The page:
- Shopping Bag ( 0 items )
James Salter's savvy, bittersweet new book is a happy reminder that the word memoir hasn't always been synonymous with "woozy self-revelation." Salter, author of the novels A Sport and a Pastime and Light Years, distills the essence of his life—his childhood in Manhattan, his years at West Point and in the Air Force, his days in Paris and Hollywood and Tokyo with friends like John Huston and Irwin Shaw—without massaging his own tortured ego. (He's the anti-Kathryn Harrison.) On the surface, in fact, Burning the Days is much more concerned with others Salter has known—a kaleidoscopic assortment of friends, lovers, heroes, villains—than it is with the author's own experience. "To remember only yourself," Salter writes, "is like worshipping a dust mote."
Salter is not a silky stylist. His prose lumbers, like an outsized cargo plane, into the air. But once you're in synch with his leisurely cadences, it begins to dawn on you what a remarkable book this is—a lovely and expertly crafted elegy for Paris, for youth, for flight, for food, for women, for life itself. As a kid, Salter was pampered—"I was a city child, pale, cared for, unaware," he writes—and he arrived at West Point both vain and "spoiled by poetry." After a rocky start, he fell in love not with the military, but with the sense of honor and duty it inculcated in him. Salter later flew fighter planes in Korea, and many of the book's most vivid passages evoke the joys and terrors of flying. ("It was a baptism," he writes about one particularly harrowing flight.) Burning the Days reads almost nothing like a typical writer's memoir: There isn't a lot of talk about Salter's own literary ambitions or his passionate urge to write. In fact, he devotes more space to his years in the film world—he wrote several screenplays and directed a film called Three in the early 1970s—and his friendships with men like Robert Redford and Roman Polanski.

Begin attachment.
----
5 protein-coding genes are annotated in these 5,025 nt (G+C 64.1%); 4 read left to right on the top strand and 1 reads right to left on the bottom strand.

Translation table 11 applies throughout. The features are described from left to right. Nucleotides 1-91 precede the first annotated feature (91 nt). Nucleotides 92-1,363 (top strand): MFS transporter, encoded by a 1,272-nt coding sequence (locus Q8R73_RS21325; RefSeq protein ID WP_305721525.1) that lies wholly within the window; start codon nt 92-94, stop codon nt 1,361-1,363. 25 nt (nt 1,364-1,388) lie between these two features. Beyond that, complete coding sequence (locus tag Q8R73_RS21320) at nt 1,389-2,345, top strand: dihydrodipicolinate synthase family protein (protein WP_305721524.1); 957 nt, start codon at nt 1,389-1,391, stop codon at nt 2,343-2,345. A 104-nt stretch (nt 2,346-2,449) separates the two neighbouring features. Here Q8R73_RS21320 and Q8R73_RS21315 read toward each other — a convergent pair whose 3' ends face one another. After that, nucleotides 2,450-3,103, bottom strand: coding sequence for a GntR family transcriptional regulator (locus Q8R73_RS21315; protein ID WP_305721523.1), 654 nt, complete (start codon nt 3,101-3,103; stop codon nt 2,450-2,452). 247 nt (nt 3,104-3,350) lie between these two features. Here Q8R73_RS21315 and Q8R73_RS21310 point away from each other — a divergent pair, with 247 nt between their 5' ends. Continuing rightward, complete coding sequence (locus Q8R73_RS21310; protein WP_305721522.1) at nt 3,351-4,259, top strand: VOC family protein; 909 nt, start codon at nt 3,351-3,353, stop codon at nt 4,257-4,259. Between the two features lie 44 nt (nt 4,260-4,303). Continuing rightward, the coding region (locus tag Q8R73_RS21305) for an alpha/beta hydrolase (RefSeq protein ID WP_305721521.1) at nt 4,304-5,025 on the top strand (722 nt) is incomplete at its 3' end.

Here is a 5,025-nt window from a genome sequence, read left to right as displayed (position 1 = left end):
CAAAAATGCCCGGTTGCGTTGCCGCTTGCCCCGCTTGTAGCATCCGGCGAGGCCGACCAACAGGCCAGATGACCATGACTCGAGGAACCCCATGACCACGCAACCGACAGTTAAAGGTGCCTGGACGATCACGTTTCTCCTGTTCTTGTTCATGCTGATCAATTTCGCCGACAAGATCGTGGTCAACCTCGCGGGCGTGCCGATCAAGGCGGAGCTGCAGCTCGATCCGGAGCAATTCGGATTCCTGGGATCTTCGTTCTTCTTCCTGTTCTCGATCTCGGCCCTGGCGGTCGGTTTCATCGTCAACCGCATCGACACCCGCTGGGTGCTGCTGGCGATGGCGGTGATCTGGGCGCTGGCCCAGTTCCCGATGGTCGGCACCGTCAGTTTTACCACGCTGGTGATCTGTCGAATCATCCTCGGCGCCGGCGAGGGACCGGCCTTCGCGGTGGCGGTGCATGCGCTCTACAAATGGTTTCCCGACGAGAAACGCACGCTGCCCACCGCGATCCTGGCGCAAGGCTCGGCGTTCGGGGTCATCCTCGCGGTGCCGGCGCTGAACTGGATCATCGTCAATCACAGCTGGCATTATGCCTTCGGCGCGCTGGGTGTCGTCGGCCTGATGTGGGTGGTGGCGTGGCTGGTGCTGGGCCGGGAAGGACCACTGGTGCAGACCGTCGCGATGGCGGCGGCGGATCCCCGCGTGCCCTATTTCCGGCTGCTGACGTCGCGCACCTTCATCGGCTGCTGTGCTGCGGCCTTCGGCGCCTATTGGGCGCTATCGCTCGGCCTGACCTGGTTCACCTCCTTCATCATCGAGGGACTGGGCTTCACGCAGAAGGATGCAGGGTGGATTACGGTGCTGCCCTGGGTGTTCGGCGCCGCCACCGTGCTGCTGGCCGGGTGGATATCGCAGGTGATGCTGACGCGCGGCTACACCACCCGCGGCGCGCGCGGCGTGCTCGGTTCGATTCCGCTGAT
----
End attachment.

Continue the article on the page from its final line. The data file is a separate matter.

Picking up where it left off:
By all accounts (except, perhaps, his own), Salter wasn't a bad-looking guy, and his abiding passion for women is one of the book's signal themes. "Nature is ravishing, but the women are in the cities," he says at one point, explaining his fondness for Paris and Rome. He recounts, in poetic detail, moments with many of his lovers—including, on film sets, notes from "the wives of leading men, bored and unattended to, that said in one way or another, Call me." There's also a wonderful moment when an Italian woman explains to Salter that Bologna is famous not merely for food but for fellatio: "All the various forms," she explains to him, "are called by the names of pasta," and she goes on to list several. ("Rigate" sounds like it might hurt.) Some readers may detect a whiff of sexism in Salter's old-fashioned brand of masculinity. The things he prizes—including "soundness of body" and "a beautiful wife"—can make him sound like a trophy collector. And you may find yourself wondering where Salter's own wife and children were during all of his gleeful tomcatting; they barely get a mention. But it's impossible to read Burning the Days without feeling the glow of a life vigorously lived. Salter's days weren't burned while he wasn't looking. He lit them himself.